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Teams try to isolate Ebola in Congo

JOHANNESBURG, South Africa – International medical personnel and supplies are being airlifted to a remote region of central Congo to combat what threatens to become the world’s most serious outbreak of the deadly Ebola virus in years.

Only nine cases of the disease have been confirmed by laboratory tests. But medical authorities suspect the virus has killed 168 people and sickened 375 others across a heavily forested region where villages are linked only by deeply rutted dirt roads. Health officials say it’s possible that new cases will continue to emerge in the coming months.

“It’s a serious outbreak,” said Peter Kilmarx, an official with the U.S. Centers for Disease Control and Prevention who toured the area last weekend. “Every day, there is a new town with a reported suspect case.”

The epicenter of the outbreak, which is serviced by a single dirt-and-grass airstrip, consists of three towns in Congo’s Kasai Occidental province, but the affected area appears to stretch for more than 100 miles.

Kilmarx, who was speaking from the Congolese capital of Kinshasa, said that one village market he visited had been abandoned and that many Congolese in the area appeared reluctant to shake hands for fear of contracting the highly contagious disease.

Efforts to control Ebola depend on identifying and isolating those already infected. There is no cure, and most who contract the virus die. The disease typically produces acute flu-like symptoms, such as high fever, headaches and diarrhea. Hemorrhaging also is common, and bodily fluids containing the virus are the main source of transmission. In previous outbreaks, caretakers and those involved in burying victims were particularly susceptible.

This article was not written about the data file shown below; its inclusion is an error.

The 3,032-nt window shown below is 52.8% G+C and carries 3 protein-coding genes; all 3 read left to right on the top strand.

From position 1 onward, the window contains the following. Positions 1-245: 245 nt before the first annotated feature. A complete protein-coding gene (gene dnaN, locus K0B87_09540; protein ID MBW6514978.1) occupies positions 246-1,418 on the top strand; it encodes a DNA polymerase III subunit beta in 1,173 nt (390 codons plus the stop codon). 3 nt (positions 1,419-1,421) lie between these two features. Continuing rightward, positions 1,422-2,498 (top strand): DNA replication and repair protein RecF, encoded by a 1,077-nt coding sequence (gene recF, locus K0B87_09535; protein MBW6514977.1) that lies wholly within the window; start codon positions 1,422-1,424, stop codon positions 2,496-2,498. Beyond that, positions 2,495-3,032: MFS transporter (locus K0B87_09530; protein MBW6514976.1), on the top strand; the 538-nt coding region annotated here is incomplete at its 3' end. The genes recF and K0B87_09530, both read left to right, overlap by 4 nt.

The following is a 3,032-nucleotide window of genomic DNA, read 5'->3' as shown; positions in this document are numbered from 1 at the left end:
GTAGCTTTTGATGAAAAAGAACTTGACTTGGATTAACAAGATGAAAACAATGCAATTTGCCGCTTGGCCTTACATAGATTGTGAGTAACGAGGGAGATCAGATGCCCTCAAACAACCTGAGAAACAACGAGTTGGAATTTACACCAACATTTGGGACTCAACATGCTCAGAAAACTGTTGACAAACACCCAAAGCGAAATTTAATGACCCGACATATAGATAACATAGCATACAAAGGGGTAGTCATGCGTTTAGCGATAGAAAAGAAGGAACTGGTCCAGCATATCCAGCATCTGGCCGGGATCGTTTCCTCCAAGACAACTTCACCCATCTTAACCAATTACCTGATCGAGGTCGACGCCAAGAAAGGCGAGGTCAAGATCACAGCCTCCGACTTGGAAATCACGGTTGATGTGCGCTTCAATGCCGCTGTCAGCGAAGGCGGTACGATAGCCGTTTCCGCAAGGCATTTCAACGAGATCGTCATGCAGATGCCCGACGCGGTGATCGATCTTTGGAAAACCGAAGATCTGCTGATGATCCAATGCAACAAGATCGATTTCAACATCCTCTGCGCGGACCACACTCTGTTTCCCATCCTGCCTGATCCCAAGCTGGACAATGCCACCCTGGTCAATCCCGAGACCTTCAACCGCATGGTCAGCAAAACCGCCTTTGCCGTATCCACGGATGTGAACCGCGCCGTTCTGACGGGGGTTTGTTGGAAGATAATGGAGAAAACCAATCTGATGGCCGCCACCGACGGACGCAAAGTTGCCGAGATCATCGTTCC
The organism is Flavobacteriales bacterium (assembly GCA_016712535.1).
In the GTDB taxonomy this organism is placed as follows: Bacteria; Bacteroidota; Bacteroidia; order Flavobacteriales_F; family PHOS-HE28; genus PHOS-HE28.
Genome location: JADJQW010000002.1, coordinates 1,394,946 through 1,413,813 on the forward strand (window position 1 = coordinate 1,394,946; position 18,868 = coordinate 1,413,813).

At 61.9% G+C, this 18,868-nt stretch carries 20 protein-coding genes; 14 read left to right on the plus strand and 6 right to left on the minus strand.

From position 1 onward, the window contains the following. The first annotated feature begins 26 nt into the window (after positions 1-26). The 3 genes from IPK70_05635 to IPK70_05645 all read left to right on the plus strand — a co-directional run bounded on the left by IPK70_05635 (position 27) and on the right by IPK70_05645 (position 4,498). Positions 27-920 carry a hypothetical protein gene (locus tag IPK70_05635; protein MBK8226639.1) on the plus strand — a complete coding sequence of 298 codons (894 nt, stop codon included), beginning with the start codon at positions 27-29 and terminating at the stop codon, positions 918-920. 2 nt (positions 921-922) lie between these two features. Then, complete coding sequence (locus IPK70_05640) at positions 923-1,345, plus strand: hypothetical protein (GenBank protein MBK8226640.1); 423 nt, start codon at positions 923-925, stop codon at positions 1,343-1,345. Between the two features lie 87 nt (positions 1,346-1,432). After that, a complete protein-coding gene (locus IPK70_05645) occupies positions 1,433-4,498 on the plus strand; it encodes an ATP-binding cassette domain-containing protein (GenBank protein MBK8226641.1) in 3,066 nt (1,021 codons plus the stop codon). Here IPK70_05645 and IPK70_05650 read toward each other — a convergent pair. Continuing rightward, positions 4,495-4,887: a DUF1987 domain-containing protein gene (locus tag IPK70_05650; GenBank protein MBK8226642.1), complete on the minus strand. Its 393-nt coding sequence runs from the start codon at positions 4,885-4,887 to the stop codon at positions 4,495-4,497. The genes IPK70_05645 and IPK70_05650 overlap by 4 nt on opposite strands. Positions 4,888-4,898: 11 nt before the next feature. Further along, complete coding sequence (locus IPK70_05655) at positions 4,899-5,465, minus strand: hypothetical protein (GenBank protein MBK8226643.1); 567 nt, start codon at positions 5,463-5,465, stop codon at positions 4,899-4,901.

“The only thing you can do is isolate the patient and avoid other infections,” said Josep Prior, the top official with Doctors Without Borders in Congo, speaking from Kinshasa. “It’s quite shocking. It’s not easy to endure such a thing.”

The international medical aid group has taken the lead in a global response that also includes the World Health Organization and the U.S. team. These groups are assisting Congolese medical authorities in tracking the path of the disease, alerting the public and caring for the ill.

Doctors Without Borders has converted a mud-walled building with a tin roof into a 15-bed isolation ward. To prevent infection, members of medical teams wear protective suits, surgical masks, gloves and boots.


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